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Better

Updated: Jun 12, 2023



Spiritual Training Cycle: Examination (wk. 10/13)


The journey of life is filled with choices, which is a wonderful thing. The freedom to choose is a good gift from our good God who loves us and created us in His image. Because you’re reading this, my assumption is that somewhere in your journey of life, you started another journey – your fitness journey. At some point you decided the movement of your physical body was a good choice, and you began to do that consistently through sport and/or exercise.


As the fitness journey continues, though, your choices begin to change. It’s not if you will work out, it’s how hard and how long. It’s not if you will eat healthy, it’s which food and combination of foods will take you where you want to go. The pursuit of fitness is all about learning to choose that which is better.


“The better choice” may be the simplest way to define our spiritual need for self-control. Too many people become hyper focused on avoiding the wrong choice. For them, self-control is a prison that limits their freedom. But quite the opposite is true. Self-control is the result of the righteous exercise of our godly freedom to choose. There’s more freedom in making the better choice than you might realize. That’s because there’s something better on the other side of self-control. Self-control is a better journey to a better destination.


In 1 Corinthians 9:19-27, Paul uses the metaphor of an athlete to describe the Christian life. He explains that, just as an athlete trains their body to compete for a prize, we too must exercise self-control and discipline to fulfill our spiritual purpose.


Physical exercise requires focus and self-control. We must push ourselves to run that extra mile, lift that extra weight, and endure the discomfort that comes with it. Similarly, spiritual exercise requires us to exercise self-control in our thoughts, actions, and speech. We must resist the temptation to give in to our own desires and instead focus on the things that are pleasing to God. Pleasing God is the better choice.


Just as an athlete must train daily to become stronger and more agile, we must also develop the habit of exercising self-control in our daily lives. This means being intentional about our choices and actions and seeking to align them with God's will. We must train ourselves to respond with better choices such as patience, love, and kindness – even when it's difficult.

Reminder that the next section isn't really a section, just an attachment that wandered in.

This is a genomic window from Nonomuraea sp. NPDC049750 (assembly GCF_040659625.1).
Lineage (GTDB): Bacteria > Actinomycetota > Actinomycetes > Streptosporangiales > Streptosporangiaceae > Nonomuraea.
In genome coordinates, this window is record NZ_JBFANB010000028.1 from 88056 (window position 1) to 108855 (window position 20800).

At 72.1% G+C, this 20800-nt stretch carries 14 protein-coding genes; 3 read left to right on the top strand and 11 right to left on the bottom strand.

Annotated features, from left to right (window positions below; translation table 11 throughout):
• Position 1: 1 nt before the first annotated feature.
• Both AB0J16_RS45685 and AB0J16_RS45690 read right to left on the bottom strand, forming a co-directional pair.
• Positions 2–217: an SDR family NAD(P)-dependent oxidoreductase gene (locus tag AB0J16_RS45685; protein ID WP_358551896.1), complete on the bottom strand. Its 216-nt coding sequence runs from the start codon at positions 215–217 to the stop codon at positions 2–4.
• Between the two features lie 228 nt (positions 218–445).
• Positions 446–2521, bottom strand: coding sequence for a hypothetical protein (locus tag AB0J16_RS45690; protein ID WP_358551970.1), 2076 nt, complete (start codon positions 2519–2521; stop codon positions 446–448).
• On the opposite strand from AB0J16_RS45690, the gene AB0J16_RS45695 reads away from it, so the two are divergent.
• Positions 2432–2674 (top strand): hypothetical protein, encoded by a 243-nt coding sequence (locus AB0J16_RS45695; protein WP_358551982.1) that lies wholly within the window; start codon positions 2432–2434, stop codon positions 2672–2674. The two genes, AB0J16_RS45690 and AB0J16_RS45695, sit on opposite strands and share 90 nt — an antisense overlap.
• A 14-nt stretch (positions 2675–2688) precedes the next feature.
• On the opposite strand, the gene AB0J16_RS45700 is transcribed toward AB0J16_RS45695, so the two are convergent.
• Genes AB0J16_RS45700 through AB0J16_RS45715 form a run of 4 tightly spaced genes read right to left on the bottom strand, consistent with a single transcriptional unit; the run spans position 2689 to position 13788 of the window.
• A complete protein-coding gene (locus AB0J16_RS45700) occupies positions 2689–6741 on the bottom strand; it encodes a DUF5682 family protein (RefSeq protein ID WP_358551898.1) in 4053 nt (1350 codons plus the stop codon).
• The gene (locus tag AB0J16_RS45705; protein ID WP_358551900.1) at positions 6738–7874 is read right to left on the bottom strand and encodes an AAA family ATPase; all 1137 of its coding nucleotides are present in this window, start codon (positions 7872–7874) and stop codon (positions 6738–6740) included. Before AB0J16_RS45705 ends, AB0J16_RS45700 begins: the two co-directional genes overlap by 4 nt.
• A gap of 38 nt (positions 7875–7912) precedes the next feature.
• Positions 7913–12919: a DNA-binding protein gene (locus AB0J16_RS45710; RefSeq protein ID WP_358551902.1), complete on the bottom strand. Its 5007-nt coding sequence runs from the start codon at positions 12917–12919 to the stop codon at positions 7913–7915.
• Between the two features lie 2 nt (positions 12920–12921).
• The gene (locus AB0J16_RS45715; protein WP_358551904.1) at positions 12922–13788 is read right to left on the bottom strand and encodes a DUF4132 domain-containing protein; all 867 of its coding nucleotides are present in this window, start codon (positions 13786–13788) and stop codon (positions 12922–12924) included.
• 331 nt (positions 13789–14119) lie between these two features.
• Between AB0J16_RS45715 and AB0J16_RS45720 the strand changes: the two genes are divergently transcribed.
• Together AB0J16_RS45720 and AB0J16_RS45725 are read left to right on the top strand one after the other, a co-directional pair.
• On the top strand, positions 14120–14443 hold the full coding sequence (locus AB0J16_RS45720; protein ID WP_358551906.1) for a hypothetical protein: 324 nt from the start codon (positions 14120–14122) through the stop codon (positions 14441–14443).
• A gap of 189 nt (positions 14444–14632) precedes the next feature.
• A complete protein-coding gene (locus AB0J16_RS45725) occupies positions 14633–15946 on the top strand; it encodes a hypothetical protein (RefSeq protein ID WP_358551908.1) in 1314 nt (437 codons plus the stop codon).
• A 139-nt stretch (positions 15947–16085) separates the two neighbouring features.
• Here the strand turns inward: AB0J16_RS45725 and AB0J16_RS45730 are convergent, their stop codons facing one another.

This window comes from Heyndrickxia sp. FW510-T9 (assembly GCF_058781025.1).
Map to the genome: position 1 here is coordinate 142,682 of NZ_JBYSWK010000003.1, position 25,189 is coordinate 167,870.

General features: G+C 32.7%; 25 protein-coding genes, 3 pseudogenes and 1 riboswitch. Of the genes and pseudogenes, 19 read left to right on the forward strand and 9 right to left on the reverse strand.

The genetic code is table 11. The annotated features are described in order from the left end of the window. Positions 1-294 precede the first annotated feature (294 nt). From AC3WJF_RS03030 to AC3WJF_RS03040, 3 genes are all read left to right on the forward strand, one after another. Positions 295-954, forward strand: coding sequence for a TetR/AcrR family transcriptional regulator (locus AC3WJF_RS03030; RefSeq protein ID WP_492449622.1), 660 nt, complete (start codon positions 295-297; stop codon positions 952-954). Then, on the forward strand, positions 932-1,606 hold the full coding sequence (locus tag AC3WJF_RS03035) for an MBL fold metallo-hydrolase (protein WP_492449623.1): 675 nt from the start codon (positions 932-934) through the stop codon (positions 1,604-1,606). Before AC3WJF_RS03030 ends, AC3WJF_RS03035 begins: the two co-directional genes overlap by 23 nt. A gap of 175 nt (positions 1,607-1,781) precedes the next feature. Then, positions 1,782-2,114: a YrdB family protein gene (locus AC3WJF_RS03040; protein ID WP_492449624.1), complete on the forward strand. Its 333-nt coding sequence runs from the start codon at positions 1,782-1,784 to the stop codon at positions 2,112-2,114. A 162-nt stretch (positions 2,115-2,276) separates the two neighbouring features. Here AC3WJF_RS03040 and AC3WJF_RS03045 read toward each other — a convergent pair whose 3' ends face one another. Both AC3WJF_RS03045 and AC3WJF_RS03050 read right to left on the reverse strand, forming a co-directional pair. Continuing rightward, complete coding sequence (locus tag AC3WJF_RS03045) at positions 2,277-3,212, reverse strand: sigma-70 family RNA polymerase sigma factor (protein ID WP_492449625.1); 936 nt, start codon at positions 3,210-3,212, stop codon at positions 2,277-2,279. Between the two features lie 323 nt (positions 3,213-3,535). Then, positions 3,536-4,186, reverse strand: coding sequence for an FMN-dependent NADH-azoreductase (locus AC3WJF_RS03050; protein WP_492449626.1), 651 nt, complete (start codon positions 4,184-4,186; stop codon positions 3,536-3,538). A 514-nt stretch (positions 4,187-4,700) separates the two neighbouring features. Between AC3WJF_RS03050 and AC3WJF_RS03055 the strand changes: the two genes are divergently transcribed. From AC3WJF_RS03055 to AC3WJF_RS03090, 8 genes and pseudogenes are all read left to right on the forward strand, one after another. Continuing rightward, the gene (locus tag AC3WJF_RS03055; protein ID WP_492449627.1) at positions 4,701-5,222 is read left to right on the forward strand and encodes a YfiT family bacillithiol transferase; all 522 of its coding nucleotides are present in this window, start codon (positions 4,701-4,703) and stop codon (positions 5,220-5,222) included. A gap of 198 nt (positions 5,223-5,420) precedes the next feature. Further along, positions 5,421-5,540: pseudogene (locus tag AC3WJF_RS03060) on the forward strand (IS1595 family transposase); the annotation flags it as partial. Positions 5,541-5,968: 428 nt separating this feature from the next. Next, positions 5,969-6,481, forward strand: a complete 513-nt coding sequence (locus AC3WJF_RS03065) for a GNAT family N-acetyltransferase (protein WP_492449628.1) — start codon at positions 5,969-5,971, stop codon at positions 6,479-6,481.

In verse 27, Paul speaks of disciplining his body and bringing it under control, so that he would not be disqualified from the race. He recognized the importance of self-control in achieving his spiritual goals, and he was willing to make sacrifices to attain them.


As followers of Jesus, we too must be willing to exercise self-control and discipline to achieve our spiritual goals. This requires a conscious effort to align our thoughts and behaviors with God's will, and to resist the temptations that would hinder our progress. It means developing the habit of daily prayer and meditation, seeking the Holy Spirit's guidance, and being purposeful about the choices we make.


In spiritual fitness, we define the end state, or ultimate outcome, as shalom, a richly textured Hebrew word meaning richness, fullness, flourishing, and completion. It is the expression of what it means to be deeply connected to God and to live in existence with Him. This is the better destination self-control takes us to. While eternity with God is the final destination for those whose faith rests in Jesus, self-control is the earth-bound side of that journey. Self-control draws us closer to God today. If you want to experience Heaven on earth, live a life full of choices pleasing to God. Live a life full of self-control.


Questions for Reflection

When is self-control easy for you? When is it difficult?


Why does self-control feel limiting? Is there freedom for you in self-control?

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